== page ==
I know, I know. I've heard it before. Recap movie. Waste of time. You know how it will end. Sage minds with the sincerest of opinions would suggest 'skip.'
When I reviewed the first Hibike! Euphonium Movie, I had one reason. How to compare the contents of a movie version which uses approximately one-third the material ... how to compress and stay fresh.
With Hibike! Euphonium Movie 2: Todoketai Melody, I found a second reason for viewing. From this point on, all continuations of the Sound! Euphonium franchise will be via the one-hour plus movie. The third movie, Our Promise - A Brand New Day, came out in 2019, and two more are in production for the next two years. We have to see how Kumiko and the gang fare in their high school years, and we want to see Kitauji High Wind Ensemble build on their first trip to Nationals. At this point, there is no Sound! Euphonium Season Three on the horizon, so obviously, the movie strategy is Kyoto Animation's path to success with the band on the rise.
As to the reason of seeing how 312 minutes gets pounded down to 105 minutes for the movie-goer, the secret is ... focus. We won't see Reina crush on Taki-sensei nor Kumiko's struggle with the difficult passage in the performance piece. But it centers on the background to the title Sound! Euphonium, which was a piece for euphonium written long ago for Asuka to remember her father by. Really we can reduce this to a tale of two dysfunctional families. Kumiko is trying to understand Asuka-senpai. The movie offers more details than the series. Asuka receives a huge package from her father who left the household after a messy divorce. It's the euphonium which Asuka falls in love with. But her mother hates the memory of her marriage to a composer and wishes music to be banished from the home. This makes Asuka's position on the wind ensemble tenuous. She misses practices up to the time for the Nationals, but her pristine grades aids in securing her place in the band. Music-haters repelled … play on!!!
The second arc deals with Kumiko's older sister Mamiko. Kumiko had been following in her sister's footsteps to perform music. But Mamiko was forced to quit wind ensemble for her college career. In the last year of college, Mamiko announces that she wishes to become a beautician and scrap those college years for cosmetology school. Furor twixt parents and daughter, and also sister and sister. Kumiko confesses that her enjoyment of the euphonium was based on Mamiko's efforts on the trombone. Friction leads to words regretted and one chance of preserving friendship ... if Mamiko can make Kumiko's performance at the Nationals (Shuichi's idea).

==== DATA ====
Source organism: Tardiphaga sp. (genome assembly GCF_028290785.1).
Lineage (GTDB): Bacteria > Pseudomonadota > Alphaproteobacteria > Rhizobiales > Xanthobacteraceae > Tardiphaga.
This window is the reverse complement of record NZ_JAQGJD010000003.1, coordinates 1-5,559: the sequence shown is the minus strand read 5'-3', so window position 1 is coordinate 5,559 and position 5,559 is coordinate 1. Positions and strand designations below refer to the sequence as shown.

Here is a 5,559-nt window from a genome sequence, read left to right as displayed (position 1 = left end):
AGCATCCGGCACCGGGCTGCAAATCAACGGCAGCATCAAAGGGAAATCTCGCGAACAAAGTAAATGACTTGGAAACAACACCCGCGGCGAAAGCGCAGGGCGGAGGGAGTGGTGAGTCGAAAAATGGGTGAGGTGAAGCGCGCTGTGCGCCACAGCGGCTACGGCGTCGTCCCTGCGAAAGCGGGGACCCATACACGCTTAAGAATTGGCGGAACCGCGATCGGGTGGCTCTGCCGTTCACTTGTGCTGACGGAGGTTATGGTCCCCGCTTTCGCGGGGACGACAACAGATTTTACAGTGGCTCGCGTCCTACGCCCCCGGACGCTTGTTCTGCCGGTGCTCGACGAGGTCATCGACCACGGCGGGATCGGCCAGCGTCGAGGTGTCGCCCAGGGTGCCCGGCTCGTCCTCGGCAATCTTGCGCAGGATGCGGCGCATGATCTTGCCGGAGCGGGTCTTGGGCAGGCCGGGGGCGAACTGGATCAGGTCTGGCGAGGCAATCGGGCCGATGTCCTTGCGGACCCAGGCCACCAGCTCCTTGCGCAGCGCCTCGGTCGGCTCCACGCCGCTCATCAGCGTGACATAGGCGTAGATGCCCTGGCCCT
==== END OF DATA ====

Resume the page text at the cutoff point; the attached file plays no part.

Both arcs interweave into a burst of emotions as each girl learns to understand her own emotions and the emotions of those held dear.
The project was a synthesis of scenes from the series (including all that sweat pouring off Taki-sensei in the performance at Nationals) and new material to fill out the plotline. The new material did not have the same quality and sense for synchronization displayed in the series. But the effects were stunning, from the reflections of Natsuki and Kumiko's conversation in the glass of a window to the brilliant glare of brass instruments resonating. The music was taken from the second season, but the movie was smarter than the second season. The themes of season two did not have the same acclaim as the first. So, it was extremely intelligent of Kyoto Animation to roll the closing credits to the dynamic sounds of "Dream Solister."
That is really what the two recap movies to Hibike! Euphonium were all about. Intelligent retellings of stories that were powerful in themselves, but magnified by cutting out the superfluous to gain a distilled better performance called the 'compilation movie.'
It creates the desire to see all the remaining Sound! Euphonium movies. Intelligent!
Excellent review! It's been a while since I watched seasons 1 and 2. I didn't realize there were any differences from the movie matierial. Thanks for pointing them out and helping me appreciate it even more